Lotus 29 Indianapolis Race Car
The Lotus 29 was a single-seater racing car, which in 1963 Lotus built for the 500-mile race at Indianapolis
The 1963 Indianapolis car, basic-powered by an aluminium alloy version of the 4.2-litre Ford Fairlane engine. Jim Clark took second place in this.
While in the European monoposto series, and here especially in Formula 1, at the beginning of the 1960s, mainly mid-engine race cars were used, were used in US Formula racing even front engines. A first look into the future of this form of motorsport was made in the United States in 1961 was developed and by 1965 in the USAC series. when Cooper brought a mid-engine race car to Jack Brabham in Indianapolis. It was a Cooper T51, which had a Climax engine drilled to 2.7 liters. Brabham was ninth in the race with this vehicle.
A year later drove Dan Gurney a Cooper chassis with a V8 - Buick -Motor, but retired at halftime of the race with engine failure. Although Gurney had never competed for Colin Chapman's team, he convinced the British designer to build a stand-alone vehicle for the 1963 500-mile race. Chapman secured advance Ford support to get a usable engine. Ford already supplied Watson's racing cars, which had won the last four 500-mile races. However, these racing engines require methanol as fuel. But Chapman wanted an engine for normal racing gas and got a 4.2-liter V8 engine from the Ford Fairlane, which was converted into a racing engine. Chapman was confident that he would save fuel with conventional fuel to win the race by reducing the number of pits stops. Lotus brought a Lotus 25 to Indianapolis in the fall of 1962. That vehicle, with Jim Clark just before that won the US Grand Prix. The car got the Ford engine installed and both lap times and gas mileage were so impressive that Ford approved the funding for Project 29.
Chapman brought in September 1962 Len Terry, who had left the team at short notice, back and let this build the 29. Basically, the 29 was a lengthened Lotus 25 that got reinforced front and rear suspensions. The monocoque was the same as the 25th. However, the tanks in the car were completely new. Six were needed to provide the necessary capacity, but the race was over almost 800 kilometres, more than twice the Grand Prix distance. Two tanks came to each side of the car, one behind the cockpit, in front of the engine. The sixth, an aluminium tank, was under the driver's feet. Of course, all of the tanks had to be connected to the engine and special valves ensured that the fuel in the side tanks could not slosh from one tank into the other in the over-inflated curves.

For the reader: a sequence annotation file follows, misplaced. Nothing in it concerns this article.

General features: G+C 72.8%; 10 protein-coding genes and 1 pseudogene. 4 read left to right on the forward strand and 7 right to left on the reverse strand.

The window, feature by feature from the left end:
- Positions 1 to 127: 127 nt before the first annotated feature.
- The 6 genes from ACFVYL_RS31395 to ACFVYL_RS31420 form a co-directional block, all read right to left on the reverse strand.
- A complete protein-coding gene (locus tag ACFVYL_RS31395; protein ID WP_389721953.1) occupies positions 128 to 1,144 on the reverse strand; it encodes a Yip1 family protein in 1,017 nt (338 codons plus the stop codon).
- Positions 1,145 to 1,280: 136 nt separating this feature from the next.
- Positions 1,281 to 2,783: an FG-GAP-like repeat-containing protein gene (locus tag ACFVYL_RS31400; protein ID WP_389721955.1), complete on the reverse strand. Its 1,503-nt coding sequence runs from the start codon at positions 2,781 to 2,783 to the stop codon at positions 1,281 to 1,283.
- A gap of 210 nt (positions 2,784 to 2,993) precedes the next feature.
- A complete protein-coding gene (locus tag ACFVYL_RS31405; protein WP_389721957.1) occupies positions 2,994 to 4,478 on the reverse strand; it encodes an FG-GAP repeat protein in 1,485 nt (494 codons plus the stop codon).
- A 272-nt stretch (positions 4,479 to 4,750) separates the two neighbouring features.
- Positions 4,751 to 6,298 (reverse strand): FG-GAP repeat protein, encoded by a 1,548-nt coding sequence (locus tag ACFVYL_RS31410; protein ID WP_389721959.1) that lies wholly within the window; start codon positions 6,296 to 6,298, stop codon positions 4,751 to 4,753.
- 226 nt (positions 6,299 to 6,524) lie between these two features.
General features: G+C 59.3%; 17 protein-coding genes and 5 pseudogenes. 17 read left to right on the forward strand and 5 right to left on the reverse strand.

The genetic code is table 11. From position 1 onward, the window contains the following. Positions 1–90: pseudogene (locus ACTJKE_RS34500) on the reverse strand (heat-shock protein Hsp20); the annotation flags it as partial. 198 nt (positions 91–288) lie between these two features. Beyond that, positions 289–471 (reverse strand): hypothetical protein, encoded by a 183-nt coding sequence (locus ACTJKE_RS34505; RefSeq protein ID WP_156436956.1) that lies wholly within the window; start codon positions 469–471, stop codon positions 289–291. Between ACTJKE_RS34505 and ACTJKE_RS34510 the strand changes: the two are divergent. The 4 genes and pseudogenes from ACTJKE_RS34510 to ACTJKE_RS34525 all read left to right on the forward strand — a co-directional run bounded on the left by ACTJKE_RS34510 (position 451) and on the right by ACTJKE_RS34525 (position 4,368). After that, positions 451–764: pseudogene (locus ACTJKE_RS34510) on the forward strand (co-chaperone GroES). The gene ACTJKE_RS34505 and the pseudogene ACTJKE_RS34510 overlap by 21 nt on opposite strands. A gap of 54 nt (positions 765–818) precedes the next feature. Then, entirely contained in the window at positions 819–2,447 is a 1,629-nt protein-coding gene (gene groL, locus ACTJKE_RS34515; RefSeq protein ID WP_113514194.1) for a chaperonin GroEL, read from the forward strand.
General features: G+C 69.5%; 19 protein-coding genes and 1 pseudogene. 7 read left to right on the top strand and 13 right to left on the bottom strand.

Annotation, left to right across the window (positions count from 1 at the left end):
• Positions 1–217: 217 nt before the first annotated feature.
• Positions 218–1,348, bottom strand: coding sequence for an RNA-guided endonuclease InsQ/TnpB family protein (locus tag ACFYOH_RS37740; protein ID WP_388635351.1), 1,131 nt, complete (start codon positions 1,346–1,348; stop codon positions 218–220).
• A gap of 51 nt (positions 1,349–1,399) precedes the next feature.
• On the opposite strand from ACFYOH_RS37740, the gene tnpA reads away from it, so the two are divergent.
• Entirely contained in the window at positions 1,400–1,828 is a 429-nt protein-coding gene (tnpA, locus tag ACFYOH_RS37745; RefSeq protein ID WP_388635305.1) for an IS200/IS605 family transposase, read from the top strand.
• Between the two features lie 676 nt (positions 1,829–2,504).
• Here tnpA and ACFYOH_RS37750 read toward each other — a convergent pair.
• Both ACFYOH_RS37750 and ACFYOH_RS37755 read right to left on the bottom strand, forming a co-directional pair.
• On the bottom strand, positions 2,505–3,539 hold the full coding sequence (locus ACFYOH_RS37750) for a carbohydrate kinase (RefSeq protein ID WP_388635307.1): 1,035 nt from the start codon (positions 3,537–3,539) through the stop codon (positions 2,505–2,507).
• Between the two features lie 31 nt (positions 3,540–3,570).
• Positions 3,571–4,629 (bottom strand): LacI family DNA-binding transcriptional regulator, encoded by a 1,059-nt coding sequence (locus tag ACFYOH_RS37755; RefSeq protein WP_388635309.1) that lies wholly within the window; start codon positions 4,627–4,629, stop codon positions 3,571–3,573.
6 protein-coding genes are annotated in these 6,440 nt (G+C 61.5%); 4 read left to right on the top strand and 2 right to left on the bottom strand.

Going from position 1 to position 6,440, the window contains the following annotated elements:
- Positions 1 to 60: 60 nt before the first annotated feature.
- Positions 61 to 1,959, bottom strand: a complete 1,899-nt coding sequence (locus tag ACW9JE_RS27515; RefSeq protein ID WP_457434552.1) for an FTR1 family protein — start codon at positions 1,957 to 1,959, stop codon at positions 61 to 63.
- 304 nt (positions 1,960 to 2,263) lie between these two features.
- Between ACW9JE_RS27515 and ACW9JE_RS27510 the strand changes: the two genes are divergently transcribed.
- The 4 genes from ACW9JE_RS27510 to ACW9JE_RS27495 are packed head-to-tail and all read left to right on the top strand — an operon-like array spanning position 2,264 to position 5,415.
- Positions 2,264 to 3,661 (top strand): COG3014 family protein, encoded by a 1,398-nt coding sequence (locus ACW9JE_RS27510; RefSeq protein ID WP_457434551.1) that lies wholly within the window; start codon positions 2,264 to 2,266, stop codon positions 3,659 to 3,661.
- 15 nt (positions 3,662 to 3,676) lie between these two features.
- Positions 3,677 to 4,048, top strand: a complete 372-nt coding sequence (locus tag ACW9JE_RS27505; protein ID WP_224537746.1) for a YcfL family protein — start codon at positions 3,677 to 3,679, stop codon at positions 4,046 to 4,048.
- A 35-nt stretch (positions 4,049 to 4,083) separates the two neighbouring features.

Lotus brought three chassis to Indianapolis, Jim Clark and Dan Gurney sat in the race cockpits. Clark qualified for the fifth grid position with an average speed of 240.948 km / h. Gurney had an accident in the first practice, destroying a chassis. But he was able to fall back on the first prototype and started from twelfth on the grid. The strategy of the six tanks should make only a single pit stop necessary and thus decide the race for Lotus. However, the drivers had to keep up with the tire. The leading Parnelli Jones He came to the pits with his Watson after 62 laps for his first routine stop. This automatically took the lead behind Clark and Gurney, who had their halftime halves of the race - 200 laps to go - in laps 92 (Gurney) and 95 (Clark). With that, the Lotus had completed their stops and were now back behind Parnelli Jones on the squares two and three. However, the Lotus strategy was undermined by phases of the Yellow Flags - which prevent overtaking - that allowed Jones to refuel twice without losing the lead. After 177 laps, Dan Gurney had fallen behind due to engine misfires, but Jim Car was just five seconds behind Parnelli Jones. However, Watson pulled a blue smoke trail behind him and lost oil. The rules clearly stated in this case, that a vehicle that lost oil and did not pit was immediately taken out of the race with the black flag. However, the officials did not do so, which ultimately cost Jim Clark the potential victory. The vehicles driving behind Jones always had to go off the accelerator in the bends to avoid the oil-smeared spots. As a result, Clark could not catch up with the battered leader. As eleven laps to go Eddie Sachs had a spin on the oil track, there were again yellow flags. The race was released in the 193 laps, but Clark could no longer catch Jones on the now completely dirty track.
Jones won the race and Lotus protested after the end of the protest against the result, which was rejected a few days later. The Indianapolis victory for Jim Clark and Lotus followed in 1965 with the Lotus 38.A few weeks later, Jim Clark won the Milwaukee 200 with the Lotus 29 and Dan Gurney finished third. It was the first win for a mid-engine racing car in a USAC series race. After that, the cars were sold and came in 1964 and 1965, driven by private drivers, again, but unsuccessfully, in Indianapolis used.
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